But Denman found that he had less real political influence than any previous Governor-General. As Australia, along with the other dominions, achieved political maturity, its Prime Minister communicated directly with his British counterpart, cutting the Colonial Secretary and the Governor-General out of the loop. The appointment of an Australian High Commissioner in London further reduced the Governor-General's diplomatic role.
In May 1913 the Labor government was unexpectedly defeated at a general election by Joseph Cook's Liberals. But Labor retained control of the Senate and was determined to frustrate Cook's government at every turn. By early 1914 it was clear that a constitutional crisis was developing. Denman was in poor health—that he was allergic to Australia's national flower, the wattle, did not help—and his marriage was suffering from his wife's unhappiness at being so far from home. He felt he lacked the strength to deal with the political situation, and in May 1914 he resigned.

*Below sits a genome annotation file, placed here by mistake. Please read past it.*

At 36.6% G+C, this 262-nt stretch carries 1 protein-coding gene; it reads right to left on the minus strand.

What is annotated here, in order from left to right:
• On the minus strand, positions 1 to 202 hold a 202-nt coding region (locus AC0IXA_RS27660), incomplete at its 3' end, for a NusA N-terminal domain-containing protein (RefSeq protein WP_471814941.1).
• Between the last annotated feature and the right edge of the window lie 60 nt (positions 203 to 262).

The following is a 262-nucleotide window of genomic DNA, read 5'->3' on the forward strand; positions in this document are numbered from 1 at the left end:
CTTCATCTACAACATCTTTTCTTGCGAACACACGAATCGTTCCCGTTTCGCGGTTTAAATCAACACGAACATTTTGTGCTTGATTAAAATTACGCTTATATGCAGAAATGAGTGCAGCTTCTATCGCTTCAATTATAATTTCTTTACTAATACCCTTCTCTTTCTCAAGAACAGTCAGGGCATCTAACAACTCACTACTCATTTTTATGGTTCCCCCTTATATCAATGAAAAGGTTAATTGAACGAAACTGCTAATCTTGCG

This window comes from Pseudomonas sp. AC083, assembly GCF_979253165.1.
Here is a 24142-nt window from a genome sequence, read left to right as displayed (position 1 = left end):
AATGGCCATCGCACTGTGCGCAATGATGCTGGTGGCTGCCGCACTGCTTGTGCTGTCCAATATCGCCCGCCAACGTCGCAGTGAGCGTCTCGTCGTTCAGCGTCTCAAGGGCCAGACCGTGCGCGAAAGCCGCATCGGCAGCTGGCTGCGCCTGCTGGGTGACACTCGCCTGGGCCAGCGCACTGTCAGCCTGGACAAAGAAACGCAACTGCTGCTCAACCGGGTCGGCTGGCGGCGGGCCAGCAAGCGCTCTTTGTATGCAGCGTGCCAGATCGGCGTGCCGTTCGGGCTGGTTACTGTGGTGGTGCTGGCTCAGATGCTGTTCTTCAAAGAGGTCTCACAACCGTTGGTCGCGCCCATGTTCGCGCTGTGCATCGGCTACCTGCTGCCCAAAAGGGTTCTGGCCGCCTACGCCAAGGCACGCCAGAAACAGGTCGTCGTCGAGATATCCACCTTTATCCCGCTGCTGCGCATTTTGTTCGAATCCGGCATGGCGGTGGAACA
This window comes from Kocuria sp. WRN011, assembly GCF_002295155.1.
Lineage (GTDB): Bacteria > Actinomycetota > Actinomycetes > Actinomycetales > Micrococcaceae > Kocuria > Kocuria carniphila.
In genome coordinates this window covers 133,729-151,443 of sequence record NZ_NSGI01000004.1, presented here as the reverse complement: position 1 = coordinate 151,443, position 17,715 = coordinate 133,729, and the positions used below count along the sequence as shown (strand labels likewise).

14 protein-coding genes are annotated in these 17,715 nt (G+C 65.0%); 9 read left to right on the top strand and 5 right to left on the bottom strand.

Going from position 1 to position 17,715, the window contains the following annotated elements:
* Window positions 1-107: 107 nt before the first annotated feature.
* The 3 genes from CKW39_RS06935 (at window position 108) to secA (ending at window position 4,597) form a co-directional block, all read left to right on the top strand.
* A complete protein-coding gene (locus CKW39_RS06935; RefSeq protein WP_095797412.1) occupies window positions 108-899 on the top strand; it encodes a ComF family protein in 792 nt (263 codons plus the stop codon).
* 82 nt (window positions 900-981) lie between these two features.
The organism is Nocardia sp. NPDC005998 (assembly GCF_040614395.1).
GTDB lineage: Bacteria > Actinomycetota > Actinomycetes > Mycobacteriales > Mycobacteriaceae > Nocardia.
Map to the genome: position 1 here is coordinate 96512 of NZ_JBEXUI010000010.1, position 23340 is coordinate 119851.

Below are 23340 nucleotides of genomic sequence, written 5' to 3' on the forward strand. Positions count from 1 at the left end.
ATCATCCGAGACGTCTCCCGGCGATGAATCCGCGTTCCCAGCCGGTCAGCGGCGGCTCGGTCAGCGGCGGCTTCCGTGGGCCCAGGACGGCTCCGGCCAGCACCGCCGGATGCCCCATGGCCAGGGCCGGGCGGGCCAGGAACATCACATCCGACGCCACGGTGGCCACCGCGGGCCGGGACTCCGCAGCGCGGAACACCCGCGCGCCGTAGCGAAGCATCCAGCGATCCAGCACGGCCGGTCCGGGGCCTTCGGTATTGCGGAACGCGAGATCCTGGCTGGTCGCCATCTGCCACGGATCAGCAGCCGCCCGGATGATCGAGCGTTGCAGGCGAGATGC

With the outbreak of the Great War, Denman commanded the 1st County of London Yeomanry (Middlesex, Duke of Cambridge's Hussars) from 1914 until 1915. He held the appointment of honorary colonel of the successor unit, the 2nd Cavalry Divisional Signals (Middlesex Yeomanry), from 11 April 1923 to 13 July 1934. He remained loyal to Asquith and the Liberals and so did not hold office again, leading a quiet life until his death in Hove, Sussex, 22 days after that of his wife. He was succeeded in the barony by his son, Thomas Denman, 4th Baron Denman.
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- Hon. Richard Denman
- Helen Mary McMicking
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- Burke, Bernard; Burke, Ashworth P. (1915). A Genealogical and Heraldic History of the Peerage and Baronetage, the Privy Council, Knightage and Companionage (77th ed.). London : Harrison & Sons. pp. 613–614, DENMAN. Retrieved 26 June 2022. This article incorporates text from this source, which is in the public domain.